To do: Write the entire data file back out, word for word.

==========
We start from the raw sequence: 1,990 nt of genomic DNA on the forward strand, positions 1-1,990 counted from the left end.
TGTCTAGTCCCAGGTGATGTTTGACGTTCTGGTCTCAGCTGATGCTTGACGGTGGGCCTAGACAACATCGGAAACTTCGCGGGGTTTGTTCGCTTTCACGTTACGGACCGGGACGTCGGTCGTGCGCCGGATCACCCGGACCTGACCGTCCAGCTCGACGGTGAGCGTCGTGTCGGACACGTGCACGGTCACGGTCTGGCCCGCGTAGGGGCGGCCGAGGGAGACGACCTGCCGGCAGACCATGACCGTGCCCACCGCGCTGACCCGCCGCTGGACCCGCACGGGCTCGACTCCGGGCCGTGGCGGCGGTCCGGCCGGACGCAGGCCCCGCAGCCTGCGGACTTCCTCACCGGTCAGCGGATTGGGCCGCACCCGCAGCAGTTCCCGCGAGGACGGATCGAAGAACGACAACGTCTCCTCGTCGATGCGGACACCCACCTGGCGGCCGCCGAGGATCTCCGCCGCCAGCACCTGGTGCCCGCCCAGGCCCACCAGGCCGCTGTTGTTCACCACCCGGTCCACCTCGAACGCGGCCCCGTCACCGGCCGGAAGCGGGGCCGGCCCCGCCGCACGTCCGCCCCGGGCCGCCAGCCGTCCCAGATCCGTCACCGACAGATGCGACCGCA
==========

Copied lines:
We start from the raw sequence: 1,990 nt of genomic DNA on the forward strand, positions 1-1,990 counted from the left end.
TGTCTAGTCCCAGGTGATGTTTGACGTTCTGGTCTCAGCTGATGCTTGACGGTGGGCCTAGACAACATCGGAAACTTCGCGGGGTTTGTTCGCTTTCACGTTACGGACCGGGACGTCGGTCGTGCGCCGGATCACCCGGACCTGACCGTCCAGCTCGACGGTGAGCGTCGTGTCGGACACGTGCACGGTCACGGTCTGGCCCGCGTAGGGGCGGCCGAGGGAGACGACCTGCCGGCAGACCATGACCGTGCCCACCGCGCTGACCCGCCGCTGGACCCGCACGGGCTCGACTCCGGGCCGTGGCGGCGGTCCGGCCGGACGCAGGCCCCGCAGCCTGCGGACTTCCTCACCGGTCAGCGGATTGGGCCGCACCCGCAGCAGTTCCCGCGAGGACGGATCGAAGAACGACAACGTCTCCTCGTCGATGCGGACACCCACCTGGCGGCCGCCGAGGATCTCCGCCGCCAGCACCTGGTGCCCGCCCAGGCCCACCAGGCCGCTGTTGTTCACCACCCGGTCCACCTCGAACGCGGCCCCGTCACCGGCCGGAAGCGGGGCCGGCCCCGCCGCACGTCCGCCCCGGGCCGCCAGCCGTCCCAGATCCGTCACCGACAGATGCGACCGCA